From a collection of this kind it is almost invidious to select any one of the Princeton men as pre-eminent among the others. However, a prime candidate for such an honour must surely be Joseph Addison Alexander, whom Charles Hodge himself described as ‘certainly the most gifted man with whom I have ever been acquainted’. Says a contemporary: ‘His fame was in all the churches as a brilliant writer, an accurate, varied, and profound scholar, a luminous and sagacious commentator, and a preacher of marvellous power’. Alexander died at the early age of 50. We learn with amazement that
at the age of ten he was pursuing the systematic study of Hebrew and other Oriental languages; before he was twenty he read easily and for the sake of their literature Hebrew, Arabic, Persian, Greek, Latin, Spanish, French, Italian and German; and in the prime of his life he was a thorough master of all languages worth knowing.
But along with this vast erudition we are told: ‘His crowning gift as an exegetical instructor was a devout and reverent love for the Bible, that influenced his whole life as a Christian and as a teacher’. Unqualified loyalty to Scripture was the hallmark of all the men of old Princeton.
Sadly, by the early 20th century the testimony of Princeton was falling into decline, and the doctrinal liberalism that had prompted its formation in 1812 was eventually to overtake Princeton itself. It was left to J. Gresham Machen and a few others with him to continue the testimony in the newly-formed Westminster Seminary. But the legacy of old Princeton lives on in the written word. C. H. Spurgeon professed: ‘I value every morsel about the Princeton worthies’. For those who share Spurgeon’s tastes, this book is a feast to be enjoyed.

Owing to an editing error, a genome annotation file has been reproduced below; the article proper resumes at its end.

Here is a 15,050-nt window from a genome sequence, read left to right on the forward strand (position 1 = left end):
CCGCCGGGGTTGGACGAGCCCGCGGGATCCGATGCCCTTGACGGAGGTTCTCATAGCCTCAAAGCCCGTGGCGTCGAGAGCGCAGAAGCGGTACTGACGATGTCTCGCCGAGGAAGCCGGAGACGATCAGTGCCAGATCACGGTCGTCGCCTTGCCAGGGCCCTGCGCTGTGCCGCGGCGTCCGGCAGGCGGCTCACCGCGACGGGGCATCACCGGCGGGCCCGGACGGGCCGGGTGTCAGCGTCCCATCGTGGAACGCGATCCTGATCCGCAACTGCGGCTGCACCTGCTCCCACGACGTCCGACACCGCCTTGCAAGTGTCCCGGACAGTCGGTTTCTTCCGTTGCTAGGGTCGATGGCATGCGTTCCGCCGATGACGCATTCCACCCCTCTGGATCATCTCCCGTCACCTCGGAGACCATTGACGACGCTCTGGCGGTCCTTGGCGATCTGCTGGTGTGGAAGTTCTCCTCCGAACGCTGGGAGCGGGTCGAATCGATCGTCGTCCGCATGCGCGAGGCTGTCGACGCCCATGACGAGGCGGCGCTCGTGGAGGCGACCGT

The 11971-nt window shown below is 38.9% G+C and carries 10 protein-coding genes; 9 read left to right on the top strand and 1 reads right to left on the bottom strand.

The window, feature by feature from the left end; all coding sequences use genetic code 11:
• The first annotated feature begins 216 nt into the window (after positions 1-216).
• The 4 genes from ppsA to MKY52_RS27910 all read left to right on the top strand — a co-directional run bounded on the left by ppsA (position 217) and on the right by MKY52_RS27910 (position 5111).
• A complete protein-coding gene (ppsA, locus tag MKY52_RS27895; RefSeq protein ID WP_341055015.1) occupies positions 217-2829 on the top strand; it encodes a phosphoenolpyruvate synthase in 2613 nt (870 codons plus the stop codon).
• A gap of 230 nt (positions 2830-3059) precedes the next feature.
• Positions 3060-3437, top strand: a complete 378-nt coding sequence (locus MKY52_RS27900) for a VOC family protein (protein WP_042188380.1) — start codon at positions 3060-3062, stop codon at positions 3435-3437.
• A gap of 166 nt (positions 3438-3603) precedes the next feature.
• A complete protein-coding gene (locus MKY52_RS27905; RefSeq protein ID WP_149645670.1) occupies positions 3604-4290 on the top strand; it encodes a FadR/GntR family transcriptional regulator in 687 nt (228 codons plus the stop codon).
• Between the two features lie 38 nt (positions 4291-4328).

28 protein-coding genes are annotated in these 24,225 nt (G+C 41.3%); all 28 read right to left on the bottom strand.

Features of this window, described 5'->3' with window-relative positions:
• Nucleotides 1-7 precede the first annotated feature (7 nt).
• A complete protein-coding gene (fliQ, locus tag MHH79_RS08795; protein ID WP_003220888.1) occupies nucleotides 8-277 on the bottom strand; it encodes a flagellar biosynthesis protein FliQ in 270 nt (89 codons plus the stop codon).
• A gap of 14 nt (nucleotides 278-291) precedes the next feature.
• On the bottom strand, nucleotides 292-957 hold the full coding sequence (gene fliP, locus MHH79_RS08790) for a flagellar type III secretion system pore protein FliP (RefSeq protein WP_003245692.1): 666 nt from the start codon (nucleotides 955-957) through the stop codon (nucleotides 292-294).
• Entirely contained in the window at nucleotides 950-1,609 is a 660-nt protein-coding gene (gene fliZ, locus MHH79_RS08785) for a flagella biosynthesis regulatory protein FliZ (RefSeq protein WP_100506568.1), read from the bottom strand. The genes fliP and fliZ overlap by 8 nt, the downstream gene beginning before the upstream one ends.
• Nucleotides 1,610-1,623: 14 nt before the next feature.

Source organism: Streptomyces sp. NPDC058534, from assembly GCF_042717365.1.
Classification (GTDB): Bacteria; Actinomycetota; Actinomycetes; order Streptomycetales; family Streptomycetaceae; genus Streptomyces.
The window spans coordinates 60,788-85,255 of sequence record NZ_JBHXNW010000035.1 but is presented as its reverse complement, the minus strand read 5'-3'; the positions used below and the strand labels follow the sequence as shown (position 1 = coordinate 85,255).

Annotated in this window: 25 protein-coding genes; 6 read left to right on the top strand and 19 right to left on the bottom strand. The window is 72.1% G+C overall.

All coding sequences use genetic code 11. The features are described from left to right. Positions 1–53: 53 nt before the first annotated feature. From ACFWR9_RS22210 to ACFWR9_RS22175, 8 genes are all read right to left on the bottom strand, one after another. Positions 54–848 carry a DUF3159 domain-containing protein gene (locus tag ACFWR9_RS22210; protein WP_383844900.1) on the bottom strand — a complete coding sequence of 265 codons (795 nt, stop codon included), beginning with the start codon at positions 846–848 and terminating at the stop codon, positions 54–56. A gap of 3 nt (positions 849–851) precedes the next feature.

Memorial Addresses for the Faculty of Princeton Theological Seminary 1812-1921
Pastor-Teachers of Old Princeton1 has been published to mark the 200th anniversary of Princeton Theological Seminary. It spans the years from the appointment of Archibald Alexander as the Seminary’s first Professor in 1812 to the death of B. B. Warfield in 1921. The book comprises a series of memorial addresses and articles in honour of […]
Taken with permission from Free Church Witness, December 2012 issue.
The Life of R. B. Kuiper: a Brief Summary 21 November 2023
The following first appeared in the February 1991 issue of the Banner of Truth Magazine (Issue 329). Over the years, the Trust has published several books by Dr R. B. Kuiper. However, there are many readers throughout the world who are more familiar with the titles of Kuiper’s books than with the man himself. It […]
Was Jesus a Great Teacher or God Incarnate? 17 November 2023
Many think that Jesus was a “great teacher,” but often such people do not know what He taught about Himself: Jesus Christ said that He was the Messiah the Jews had awaited for over 700 years. John 4:25–26: ‘The woman said to him, “I know that Messiah is coming (he who is called Christ). When […]